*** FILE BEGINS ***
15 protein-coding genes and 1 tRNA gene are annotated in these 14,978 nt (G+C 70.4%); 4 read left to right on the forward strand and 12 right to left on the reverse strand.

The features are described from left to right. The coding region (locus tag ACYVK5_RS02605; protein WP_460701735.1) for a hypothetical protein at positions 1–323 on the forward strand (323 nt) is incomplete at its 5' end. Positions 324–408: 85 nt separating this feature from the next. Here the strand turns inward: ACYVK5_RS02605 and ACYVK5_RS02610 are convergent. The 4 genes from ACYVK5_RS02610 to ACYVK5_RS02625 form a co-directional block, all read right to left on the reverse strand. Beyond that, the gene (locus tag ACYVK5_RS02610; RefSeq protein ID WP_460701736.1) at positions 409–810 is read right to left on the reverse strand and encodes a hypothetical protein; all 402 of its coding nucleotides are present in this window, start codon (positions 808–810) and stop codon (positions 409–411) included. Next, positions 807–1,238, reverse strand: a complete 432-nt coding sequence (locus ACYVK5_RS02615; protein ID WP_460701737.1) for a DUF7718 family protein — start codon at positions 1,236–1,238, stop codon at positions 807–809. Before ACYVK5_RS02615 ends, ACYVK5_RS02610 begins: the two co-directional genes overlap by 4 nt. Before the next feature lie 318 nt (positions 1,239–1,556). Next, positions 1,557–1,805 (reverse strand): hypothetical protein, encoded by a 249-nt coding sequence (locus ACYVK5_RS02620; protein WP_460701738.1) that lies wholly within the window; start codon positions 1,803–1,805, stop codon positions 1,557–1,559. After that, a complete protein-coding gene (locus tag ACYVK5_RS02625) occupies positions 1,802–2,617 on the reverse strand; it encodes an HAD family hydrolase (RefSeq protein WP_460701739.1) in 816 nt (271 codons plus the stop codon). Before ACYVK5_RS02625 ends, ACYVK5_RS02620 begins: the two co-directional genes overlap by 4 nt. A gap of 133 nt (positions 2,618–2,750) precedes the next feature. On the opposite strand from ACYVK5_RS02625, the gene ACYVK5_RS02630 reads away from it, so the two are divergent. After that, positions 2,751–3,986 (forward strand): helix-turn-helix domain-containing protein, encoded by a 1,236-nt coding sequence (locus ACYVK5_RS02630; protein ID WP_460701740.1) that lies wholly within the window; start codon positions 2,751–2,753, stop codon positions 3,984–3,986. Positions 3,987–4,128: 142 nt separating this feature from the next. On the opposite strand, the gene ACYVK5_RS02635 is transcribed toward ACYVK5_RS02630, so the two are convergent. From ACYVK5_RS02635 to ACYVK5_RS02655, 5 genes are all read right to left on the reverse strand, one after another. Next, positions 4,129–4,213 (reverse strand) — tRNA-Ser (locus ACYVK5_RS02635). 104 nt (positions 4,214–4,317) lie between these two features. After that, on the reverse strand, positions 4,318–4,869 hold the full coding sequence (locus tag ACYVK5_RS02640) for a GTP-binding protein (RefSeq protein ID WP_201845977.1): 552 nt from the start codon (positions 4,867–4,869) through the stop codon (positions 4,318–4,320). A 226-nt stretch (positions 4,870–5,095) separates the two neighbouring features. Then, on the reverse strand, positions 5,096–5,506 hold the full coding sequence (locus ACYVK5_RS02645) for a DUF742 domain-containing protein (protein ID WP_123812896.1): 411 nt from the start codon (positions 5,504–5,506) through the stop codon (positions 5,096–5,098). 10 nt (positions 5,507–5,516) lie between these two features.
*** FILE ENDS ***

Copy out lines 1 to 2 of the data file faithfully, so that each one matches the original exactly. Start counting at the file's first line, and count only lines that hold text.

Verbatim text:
15 protein-coding genes and 1 tRNA gene are annotated in these 14,978 nt (G+C 70.4%); 4 read left to right on the forward strand and 12 right to left on the reverse strand.

The features are described from left to right. The coding region (locus tag ACYVK5_RS02605; protein WP_460701735.1) for a hypothetical protein at positions 1–323 on the forward strand (323 nt) is incomplete at its 5' end. Positions 324–408: 85 nt separating this feature from the next. Here the strand turns inward: ACYVK5_RS02605 and ACYVK5_RS02610 are convergent. The 4 genes from ACYVK5_RS02610 to ACYVK5_RS02625 form a co-directional block, all read right to left on the reverse strand. Beyond that, the gene (locus tag ACYVK5_RS02610; RefSeq protein ID WP_460701736.1) at positions 409–810 is read right to left on the reverse strand and encodes a hypothetical protein; all 402 of its coding nucleotides are present in this window, start codon (positions 808–810) and stop codon (positions 409–411) included. Next, positions 807–1,238, reverse strand: a complete 432-nt coding sequence (locus ACYVK5_RS02615; protein ID WP_460701737.1) for a DUF7718 family protein — start codon at positions 1,236–1,238, stop codon at positions 807–809. Before ACYVK5_RS02615 ends, ACYVK5_RS02610 begins: the two co-directional genes overlap by 4 nt. Before the next feature lie 318 nt (positions 1,239–1,556). Next, positions 1,557–1,805 (reverse strand): hypothetical protein, encoded by a 249-nt coding sequence (locus ACYVK5_RS02620; protein WP_460701738.1) that lies wholly within the window; start codon positions 1,803–1,805, stop codon positions 1,557–1,559. After that, a complete protein-coding gene (locus tag ACYVK5_RS02625) occupies positions 1,802–2,617 on the reverse strand; it encodes an HAD family hydrolase (RefSeq protein WP_460701739.1) in 816 nt (271 codons plus the stop codon). Before ACYVK5_RS02625 ends, ACYVK5_RS02620 begins: the two co-directional genes overlap by 4 nt. A gap of 133 nt (positions 2,618–2,750) precedes the next feature. On the opposite strand from ACYVK5_RS02625, the gene ACYVK5_RS02630 reads away from it, so the two are divergent. After that, positions 2,751–3,986 (forward strand): helix-turn-helix domain-containing protein, encoded by a 1,236-nt coding sequence (locus ACYVK5_RS02630; protein ID WP_460701740.1) that lies wholly within the window; start codon positions 2,751–2,753, stop codon positions 3,984–3,986. Positions 3,987–4,128: 142 nt separating this feature from the next. On the opposite strand, the gene ACYVK5_RS02635 is transcribed toward ACYVK5_RS02630, so the two are convergent. From ACYVK5_RS02635 to ACYVK5_RS02655, 5 genes are all read right to left on the reverse strand, one after another. Next, positions 4,129–4,213 (reverse strand) — tRNA-Ser (locus ACYVK5_RS02635). 104 nt (positions 4,214–4,317) lie between these two features. After that, on the reverse strand, positions 4,318–4,869 hold the full coding sequence (locus tag ACYVK5_RS02640) for a GTP-binding protein (RefSeq protein ID WP_201845977.1): 552 nt from the start codon (positions 4,867–4,869) through the stop codon (positions 4,318–4,320). A 226-nt stretch (positions 4,870–5,095) separates the two neighbouring features. Then, on the reverse strand, positions 5,096–5,506 hold the full coding sequence (locus ACYVK5_RS02645) for a DUF742 domain-containing protein (protein ID WP_123812896.1): 411 nt from the start codon (positions 5,504–5,506) through the stop codon (positions 5,096–5,098). 10 nt (positions 5,507–5,516) lie between these two features.